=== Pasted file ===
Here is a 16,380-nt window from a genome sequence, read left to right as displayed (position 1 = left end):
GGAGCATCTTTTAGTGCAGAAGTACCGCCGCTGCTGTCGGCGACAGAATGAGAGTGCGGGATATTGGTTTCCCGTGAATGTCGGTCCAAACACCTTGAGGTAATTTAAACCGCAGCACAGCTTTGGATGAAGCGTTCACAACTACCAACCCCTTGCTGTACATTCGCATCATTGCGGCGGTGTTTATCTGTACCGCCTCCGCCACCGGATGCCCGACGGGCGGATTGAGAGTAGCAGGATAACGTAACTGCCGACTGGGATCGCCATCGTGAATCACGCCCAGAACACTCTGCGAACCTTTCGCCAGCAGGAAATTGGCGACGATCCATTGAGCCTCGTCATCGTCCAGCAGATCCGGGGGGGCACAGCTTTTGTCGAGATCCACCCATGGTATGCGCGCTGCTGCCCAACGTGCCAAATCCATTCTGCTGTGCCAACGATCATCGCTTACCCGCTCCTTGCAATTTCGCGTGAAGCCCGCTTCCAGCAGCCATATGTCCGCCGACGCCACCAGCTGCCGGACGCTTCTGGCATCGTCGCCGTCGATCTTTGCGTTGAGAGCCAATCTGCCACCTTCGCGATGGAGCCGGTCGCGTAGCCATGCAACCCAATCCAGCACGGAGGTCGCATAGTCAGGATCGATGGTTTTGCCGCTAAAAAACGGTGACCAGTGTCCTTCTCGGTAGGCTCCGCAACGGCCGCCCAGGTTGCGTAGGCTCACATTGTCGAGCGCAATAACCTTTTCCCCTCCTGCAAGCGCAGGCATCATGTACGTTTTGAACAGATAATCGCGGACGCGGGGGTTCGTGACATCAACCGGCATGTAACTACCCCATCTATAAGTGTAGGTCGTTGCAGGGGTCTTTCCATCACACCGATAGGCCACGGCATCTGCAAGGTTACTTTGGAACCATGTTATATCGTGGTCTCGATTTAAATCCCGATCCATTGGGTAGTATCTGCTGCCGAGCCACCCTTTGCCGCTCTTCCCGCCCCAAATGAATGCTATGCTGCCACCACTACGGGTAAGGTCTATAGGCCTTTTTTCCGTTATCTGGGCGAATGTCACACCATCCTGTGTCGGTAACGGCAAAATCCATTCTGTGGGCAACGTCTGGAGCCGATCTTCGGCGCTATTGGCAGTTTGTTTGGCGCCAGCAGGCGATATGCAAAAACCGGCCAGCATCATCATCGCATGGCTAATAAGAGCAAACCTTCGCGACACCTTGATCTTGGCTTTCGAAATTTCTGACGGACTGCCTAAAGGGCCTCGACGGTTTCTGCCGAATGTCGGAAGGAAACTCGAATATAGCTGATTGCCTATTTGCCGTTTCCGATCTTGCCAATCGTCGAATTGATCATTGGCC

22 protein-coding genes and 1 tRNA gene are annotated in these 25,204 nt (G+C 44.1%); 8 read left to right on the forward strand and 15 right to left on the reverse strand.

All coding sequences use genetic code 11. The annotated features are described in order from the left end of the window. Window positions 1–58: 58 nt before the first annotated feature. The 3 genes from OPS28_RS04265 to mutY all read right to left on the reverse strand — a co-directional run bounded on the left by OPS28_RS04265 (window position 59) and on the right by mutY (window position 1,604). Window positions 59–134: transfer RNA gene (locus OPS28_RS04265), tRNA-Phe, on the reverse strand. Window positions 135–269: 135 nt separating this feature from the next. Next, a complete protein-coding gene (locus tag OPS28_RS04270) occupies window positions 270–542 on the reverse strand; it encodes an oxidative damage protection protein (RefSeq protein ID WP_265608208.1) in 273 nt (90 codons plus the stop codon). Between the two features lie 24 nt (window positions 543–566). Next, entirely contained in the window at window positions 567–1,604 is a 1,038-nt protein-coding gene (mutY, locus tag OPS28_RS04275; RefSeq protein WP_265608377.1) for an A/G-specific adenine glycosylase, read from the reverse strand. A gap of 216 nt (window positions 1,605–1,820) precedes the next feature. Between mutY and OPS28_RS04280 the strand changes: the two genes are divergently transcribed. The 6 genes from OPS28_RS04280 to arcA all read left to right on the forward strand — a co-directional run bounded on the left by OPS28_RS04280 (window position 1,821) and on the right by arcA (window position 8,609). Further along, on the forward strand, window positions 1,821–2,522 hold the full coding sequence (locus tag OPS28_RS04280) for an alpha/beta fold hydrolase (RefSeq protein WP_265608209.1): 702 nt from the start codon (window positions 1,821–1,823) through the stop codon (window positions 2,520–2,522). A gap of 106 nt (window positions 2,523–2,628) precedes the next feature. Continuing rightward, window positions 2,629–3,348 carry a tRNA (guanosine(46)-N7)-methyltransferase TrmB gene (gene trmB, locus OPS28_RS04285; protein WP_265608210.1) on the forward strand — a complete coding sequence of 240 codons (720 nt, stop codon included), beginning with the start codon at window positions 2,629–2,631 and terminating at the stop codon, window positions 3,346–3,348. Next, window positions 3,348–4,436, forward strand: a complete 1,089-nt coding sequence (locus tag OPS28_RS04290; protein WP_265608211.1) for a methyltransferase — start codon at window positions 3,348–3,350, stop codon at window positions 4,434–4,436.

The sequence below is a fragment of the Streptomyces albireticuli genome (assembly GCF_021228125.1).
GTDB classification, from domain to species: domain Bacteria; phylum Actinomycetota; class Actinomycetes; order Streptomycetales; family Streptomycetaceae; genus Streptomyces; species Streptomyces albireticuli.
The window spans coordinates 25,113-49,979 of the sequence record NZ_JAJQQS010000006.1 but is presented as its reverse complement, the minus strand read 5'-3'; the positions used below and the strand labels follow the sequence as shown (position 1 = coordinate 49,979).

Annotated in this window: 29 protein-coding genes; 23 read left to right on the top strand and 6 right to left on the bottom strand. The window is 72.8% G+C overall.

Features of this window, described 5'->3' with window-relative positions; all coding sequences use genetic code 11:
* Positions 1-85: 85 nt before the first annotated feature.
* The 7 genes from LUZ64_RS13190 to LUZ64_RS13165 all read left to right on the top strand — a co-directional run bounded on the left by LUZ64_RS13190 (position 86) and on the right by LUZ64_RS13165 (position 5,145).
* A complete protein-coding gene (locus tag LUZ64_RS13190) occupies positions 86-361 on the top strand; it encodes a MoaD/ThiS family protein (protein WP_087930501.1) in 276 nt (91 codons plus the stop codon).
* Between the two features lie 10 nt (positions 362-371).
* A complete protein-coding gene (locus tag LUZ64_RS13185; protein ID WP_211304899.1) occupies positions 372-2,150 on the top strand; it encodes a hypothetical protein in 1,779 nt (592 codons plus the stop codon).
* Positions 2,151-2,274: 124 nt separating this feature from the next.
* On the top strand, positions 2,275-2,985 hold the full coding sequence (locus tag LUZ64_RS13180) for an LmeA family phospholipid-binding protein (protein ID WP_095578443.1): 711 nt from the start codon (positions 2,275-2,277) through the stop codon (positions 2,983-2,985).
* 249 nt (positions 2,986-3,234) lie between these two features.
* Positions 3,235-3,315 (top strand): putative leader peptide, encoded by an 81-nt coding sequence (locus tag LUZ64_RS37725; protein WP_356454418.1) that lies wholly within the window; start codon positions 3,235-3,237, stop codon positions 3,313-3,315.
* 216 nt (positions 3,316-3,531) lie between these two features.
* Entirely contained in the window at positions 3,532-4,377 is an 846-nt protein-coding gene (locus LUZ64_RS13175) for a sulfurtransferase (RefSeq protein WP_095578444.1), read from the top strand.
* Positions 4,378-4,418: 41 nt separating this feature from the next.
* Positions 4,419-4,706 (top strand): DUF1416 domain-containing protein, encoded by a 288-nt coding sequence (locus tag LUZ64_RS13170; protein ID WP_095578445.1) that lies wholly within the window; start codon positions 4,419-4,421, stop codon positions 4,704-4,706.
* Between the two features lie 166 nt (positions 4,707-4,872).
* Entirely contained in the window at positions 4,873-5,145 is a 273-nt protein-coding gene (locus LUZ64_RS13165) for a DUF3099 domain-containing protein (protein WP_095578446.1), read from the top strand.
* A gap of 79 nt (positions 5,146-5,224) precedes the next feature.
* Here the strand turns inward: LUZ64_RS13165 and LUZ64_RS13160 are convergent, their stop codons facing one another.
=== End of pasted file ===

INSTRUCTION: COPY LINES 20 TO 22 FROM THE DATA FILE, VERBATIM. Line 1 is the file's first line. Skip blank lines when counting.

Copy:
* Entirely contained in the window at positions 3,532-4,377 is an 846-nt protein-coding gene (locus LUZ64_RS13175) for a sulfurtransferase (RefSeq protein WP_095578444.1), read from the top strand.
* Positions 4,378-4,418: 41 nt separating this feature from the next.
* Positions 4,419-4,706 (top strand): DUF1416 domain-containing protein, encoded by a 288-nt coding sequence (locus tag LUZ64_RS13170; protein ID WP_095578445.1) that lies wholly within the window; start codon positions 4,419-4,421, stop codon positions 4,704-4,706.